It would have been a lot easier to pass ENDA without the trans inclusion. It wasn’t taken up back when the Democrats had control of the House because they feared a backlash from the newly elected Democratic congressmen from districts where that position would not have been accepted. What comes to their minds every time the issue of trans comes up in legislation? It’s the cartoonish people who dress up in carnival-like attire with make-up to match and parade on floats or up and down Bourbom Street on Mardi Gras. They fear that if anti-discrimination legislation includes trans, then someone like that is going to teach first grade.

  44. Jay says:

    One of the most curious thing about this entire fiasco is that Mock was so friendly and appealing while she was on camera, then took to twitter and revealed a very ugly side to her personality. I am still confused about that. It is as though she is projecting onto Morgan her own failure to clarify her own story. After all, most of the things she objects to are things that she has also done, either explicitly or implicitly: referring to her earlier self as a boy, discussing her transition, discussing her relationship with her boyfriend, etc. The contrast between her initial presentation and her subsequent one makes me think that either she is seriously disturbed or that she wants to create more publicity to sell more books and doesn’t care how much she damages Morgan or the trans movement itself.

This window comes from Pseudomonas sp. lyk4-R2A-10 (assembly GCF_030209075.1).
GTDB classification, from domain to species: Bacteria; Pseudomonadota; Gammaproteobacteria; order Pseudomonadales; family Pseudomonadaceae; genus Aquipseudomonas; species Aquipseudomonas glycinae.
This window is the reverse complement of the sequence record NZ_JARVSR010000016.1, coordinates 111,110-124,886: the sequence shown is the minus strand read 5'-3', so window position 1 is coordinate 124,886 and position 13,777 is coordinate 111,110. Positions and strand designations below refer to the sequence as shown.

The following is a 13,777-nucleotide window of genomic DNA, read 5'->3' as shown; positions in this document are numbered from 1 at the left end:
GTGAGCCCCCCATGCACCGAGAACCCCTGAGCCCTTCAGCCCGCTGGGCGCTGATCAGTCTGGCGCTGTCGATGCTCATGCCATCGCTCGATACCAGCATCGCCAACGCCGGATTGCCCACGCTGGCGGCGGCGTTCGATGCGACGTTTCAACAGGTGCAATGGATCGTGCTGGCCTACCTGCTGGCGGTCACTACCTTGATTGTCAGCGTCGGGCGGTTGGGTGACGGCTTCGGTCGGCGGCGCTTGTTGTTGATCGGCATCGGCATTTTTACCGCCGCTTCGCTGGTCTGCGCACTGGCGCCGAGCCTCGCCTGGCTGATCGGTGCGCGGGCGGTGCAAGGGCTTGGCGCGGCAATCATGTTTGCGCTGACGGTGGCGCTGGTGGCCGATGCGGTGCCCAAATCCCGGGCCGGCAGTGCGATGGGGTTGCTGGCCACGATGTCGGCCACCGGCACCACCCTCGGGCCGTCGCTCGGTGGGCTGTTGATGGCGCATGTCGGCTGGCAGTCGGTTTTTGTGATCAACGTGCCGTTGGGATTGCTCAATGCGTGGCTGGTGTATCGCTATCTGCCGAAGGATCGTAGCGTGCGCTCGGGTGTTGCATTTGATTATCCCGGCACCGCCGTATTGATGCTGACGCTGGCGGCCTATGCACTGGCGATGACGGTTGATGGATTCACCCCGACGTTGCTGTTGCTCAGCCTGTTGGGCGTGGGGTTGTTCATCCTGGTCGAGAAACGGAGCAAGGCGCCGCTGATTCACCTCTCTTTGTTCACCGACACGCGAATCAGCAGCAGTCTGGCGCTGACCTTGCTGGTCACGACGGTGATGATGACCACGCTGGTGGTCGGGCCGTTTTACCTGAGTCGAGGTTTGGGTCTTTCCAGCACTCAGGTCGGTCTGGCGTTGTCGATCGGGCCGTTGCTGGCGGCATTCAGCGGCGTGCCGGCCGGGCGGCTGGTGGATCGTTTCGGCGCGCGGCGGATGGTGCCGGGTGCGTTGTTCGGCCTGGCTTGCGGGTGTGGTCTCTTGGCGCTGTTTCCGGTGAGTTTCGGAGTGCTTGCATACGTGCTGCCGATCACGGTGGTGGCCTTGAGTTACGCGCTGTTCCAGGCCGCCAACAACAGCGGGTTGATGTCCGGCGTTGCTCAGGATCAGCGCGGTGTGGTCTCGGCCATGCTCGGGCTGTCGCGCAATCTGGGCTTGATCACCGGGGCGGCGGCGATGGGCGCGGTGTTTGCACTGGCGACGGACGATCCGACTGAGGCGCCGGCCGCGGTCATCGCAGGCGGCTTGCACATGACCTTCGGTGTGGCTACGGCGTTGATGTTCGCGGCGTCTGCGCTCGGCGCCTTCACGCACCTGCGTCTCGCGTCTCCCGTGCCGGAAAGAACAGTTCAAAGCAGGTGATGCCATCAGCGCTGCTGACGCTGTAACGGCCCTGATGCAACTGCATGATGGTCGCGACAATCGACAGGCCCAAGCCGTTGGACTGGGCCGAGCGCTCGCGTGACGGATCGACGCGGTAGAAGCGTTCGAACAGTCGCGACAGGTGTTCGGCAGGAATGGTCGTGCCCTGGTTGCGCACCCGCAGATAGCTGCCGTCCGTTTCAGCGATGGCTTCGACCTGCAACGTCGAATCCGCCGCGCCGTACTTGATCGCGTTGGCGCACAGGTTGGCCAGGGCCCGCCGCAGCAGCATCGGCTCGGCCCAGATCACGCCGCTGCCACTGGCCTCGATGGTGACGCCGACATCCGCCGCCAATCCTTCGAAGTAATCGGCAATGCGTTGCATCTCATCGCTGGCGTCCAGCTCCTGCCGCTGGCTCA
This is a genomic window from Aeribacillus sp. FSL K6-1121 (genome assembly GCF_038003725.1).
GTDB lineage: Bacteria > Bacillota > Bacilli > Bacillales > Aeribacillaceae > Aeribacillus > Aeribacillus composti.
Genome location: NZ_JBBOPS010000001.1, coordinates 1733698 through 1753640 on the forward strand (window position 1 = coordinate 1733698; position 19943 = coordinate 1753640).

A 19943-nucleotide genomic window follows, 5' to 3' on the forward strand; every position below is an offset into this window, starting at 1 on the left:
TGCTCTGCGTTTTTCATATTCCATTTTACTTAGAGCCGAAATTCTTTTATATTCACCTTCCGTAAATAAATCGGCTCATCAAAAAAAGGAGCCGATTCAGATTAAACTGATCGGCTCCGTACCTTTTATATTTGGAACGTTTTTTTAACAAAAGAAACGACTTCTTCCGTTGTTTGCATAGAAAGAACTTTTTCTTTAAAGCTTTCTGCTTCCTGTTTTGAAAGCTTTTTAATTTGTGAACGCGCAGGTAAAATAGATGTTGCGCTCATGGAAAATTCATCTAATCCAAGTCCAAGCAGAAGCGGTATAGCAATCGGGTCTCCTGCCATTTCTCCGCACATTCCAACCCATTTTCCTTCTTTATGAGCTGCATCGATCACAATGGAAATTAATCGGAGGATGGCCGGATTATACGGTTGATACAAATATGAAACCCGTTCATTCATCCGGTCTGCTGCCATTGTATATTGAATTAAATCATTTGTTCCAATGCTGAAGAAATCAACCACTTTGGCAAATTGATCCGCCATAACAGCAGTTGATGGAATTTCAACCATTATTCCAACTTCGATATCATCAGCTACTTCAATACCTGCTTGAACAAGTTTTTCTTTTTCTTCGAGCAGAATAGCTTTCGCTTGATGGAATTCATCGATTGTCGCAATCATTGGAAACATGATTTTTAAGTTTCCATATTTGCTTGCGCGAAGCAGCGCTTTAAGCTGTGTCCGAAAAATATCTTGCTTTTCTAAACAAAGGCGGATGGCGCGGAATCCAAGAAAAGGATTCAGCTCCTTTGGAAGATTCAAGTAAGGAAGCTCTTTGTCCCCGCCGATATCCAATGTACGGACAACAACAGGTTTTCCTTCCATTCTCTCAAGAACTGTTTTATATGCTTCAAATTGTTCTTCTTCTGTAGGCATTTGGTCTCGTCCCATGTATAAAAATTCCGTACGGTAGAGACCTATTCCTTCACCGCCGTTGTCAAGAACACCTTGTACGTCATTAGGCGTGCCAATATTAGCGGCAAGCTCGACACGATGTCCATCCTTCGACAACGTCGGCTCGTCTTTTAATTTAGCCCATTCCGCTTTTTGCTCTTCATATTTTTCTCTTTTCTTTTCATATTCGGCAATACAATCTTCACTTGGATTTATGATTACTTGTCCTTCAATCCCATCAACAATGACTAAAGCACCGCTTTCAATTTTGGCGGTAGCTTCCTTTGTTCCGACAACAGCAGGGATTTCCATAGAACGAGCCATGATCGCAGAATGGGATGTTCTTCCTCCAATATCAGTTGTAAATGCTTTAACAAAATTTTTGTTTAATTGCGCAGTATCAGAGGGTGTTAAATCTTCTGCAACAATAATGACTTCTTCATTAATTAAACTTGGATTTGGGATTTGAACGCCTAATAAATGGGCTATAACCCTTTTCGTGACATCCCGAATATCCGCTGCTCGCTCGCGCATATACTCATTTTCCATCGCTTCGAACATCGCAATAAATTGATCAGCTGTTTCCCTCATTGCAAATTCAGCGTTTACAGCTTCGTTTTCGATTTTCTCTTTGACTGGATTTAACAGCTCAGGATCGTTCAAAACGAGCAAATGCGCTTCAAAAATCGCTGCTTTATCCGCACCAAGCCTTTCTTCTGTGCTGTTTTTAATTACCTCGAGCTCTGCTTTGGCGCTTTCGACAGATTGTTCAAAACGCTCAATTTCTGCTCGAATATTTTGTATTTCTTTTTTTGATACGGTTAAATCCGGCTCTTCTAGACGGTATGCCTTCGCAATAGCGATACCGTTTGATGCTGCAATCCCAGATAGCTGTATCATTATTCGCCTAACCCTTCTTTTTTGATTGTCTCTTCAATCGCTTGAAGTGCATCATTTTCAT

45. Jay says:

    There is an irony in this discussion about ENDA because the courts have found that trans people are protected under the civil rights protections that prohibit discrimination on the basis of sex, but gay men and lesbians are not. This ruling has recently been codified by the EEOC. So trans people enjoy far more legal protections against discrimination than gay men and lesbians do.

  46. Jay says:

    Barney Frank did NOT say that he would never vote for an ENDA with trans inclusion. He said that at the time ENDA with a trans inclusion would not pass Congress. So far, he has been proved right. In addition to lying about Frank’s position on ENDA, you also fail to mention that he has been supportive of trans rights and has hired trans staff members.

  47. mark nine says:

    Piers Morgan is a hater and should go home

  48. Mike_in_the_Tundra says:

    “they mostly want to separate themselves from gays and lesbians”

    If that’s what you really want, I can’t foresee anyone going against your desires.